Kohl’s is opening three new Houston-area stores in April, bringing some 450 jobs to the area. The Wisconsin retailer is opening locations in Atascocita, Katy and League City. It’s part of the chain’s five-year growth plan of operating more than 1,400 stores nationwide by 2012. Kohl’s currently operates 18 stores in the Houston area.

An Oil States International subsidiary has purchased a manufacturing facility along the Houston Ship Channel, according to the Houston Business Journal. The facility was bought for about $22 million, and has capabilities for light and heavy steel construction, machining, inventory control, customer property storage and offshore logistics capabilities. The firm will enhance its capability to manufacture, assemble, test and load out larger subsea production and floating drilling rig equipment.

Houston-based WellDynamics has been awarded two frame jobs in Norway by StatoilHydro valued at about $185 million over eight years, according to the Houston Business Journal. WellDynamics is a joint venture of Halliburton Energy Services and Shell Technology Ventures Fund 1 BV. The work includes installing electronic flowmeters and pressure/temperature gauges in wells.

The Department of Housing and Urban Development, Litton Loan Servicing and industry experts are hosting a foreclosure prevention meeting this evening at the Second Baptist Church north campus on Highway 59 North in Kingwood. HUD planned the meeting in response to the growing number of foreclosures. According to RealtyTrac, Houston-area foreclosures exceeded 11,000 filings for the second half of 2007, ranking 36th among the nation’s 100 largest metropolitan cities.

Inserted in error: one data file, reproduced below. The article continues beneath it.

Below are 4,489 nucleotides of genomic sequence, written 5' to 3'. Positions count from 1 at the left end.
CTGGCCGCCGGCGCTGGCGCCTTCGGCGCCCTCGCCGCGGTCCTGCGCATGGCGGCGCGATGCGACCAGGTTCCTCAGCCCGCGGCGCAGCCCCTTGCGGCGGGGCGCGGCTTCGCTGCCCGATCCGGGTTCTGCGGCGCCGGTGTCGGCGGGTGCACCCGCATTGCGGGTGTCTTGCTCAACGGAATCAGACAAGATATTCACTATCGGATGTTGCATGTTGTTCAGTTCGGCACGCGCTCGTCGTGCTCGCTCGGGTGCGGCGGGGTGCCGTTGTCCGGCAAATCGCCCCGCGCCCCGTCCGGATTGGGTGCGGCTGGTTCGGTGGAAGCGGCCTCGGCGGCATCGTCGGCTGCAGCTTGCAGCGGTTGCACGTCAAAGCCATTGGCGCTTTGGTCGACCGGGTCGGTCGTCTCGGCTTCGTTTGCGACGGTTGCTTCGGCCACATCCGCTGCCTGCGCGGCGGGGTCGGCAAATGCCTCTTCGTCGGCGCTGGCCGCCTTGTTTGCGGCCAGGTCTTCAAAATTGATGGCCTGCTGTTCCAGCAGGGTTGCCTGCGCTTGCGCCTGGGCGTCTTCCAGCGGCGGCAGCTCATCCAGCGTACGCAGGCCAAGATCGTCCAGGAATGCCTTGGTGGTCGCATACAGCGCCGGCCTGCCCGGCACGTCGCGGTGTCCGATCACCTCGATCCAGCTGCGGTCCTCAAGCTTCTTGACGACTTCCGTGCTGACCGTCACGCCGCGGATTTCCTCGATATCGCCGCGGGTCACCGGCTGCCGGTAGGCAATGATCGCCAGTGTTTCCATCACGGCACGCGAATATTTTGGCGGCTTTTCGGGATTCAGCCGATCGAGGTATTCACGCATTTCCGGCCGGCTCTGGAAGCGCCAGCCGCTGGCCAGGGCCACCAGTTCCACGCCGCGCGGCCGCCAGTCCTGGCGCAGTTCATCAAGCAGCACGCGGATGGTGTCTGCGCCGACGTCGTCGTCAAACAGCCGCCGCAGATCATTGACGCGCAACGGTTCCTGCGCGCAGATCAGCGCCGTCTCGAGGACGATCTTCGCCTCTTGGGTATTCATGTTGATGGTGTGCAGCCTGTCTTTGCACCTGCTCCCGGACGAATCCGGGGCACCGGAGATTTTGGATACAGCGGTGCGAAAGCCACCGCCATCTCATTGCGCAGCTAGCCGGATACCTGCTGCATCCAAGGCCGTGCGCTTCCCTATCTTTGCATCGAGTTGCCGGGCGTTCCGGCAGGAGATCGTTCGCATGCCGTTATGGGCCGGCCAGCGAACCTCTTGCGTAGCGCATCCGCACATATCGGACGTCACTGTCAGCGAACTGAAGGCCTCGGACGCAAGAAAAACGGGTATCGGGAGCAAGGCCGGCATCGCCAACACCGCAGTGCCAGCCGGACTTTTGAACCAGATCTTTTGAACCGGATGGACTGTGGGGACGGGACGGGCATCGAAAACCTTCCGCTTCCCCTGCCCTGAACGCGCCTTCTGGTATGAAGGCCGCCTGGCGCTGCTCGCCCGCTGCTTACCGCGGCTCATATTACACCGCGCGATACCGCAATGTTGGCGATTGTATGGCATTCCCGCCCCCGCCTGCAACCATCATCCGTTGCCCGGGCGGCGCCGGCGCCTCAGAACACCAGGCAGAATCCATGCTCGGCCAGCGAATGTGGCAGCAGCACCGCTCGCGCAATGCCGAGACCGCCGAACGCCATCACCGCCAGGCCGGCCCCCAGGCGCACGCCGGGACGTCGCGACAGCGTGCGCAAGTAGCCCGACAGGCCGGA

The collapse of Enron has inspired a musical in Las Cruces, New Mexico, according to the Las Cruces Sun-News. Over 70 are involved in the cast, orchestra and crew of “We Are Enron.” The production on the New Mexico State University campus runs through February 24th. The show focuses on the key players and headline makers, like Ken Lay, Jeffrey Skilling, Cliff Baxter, Rebecca Mark and Andrew Fastow. The play follows the fate of Skilling as he joins the corporation, rises to the top and ultimately falls. The production involves 40 dancers and singers. Director Megan McQueen says instead of dwelling on the end, it shows how the company and employees were trying to do something great.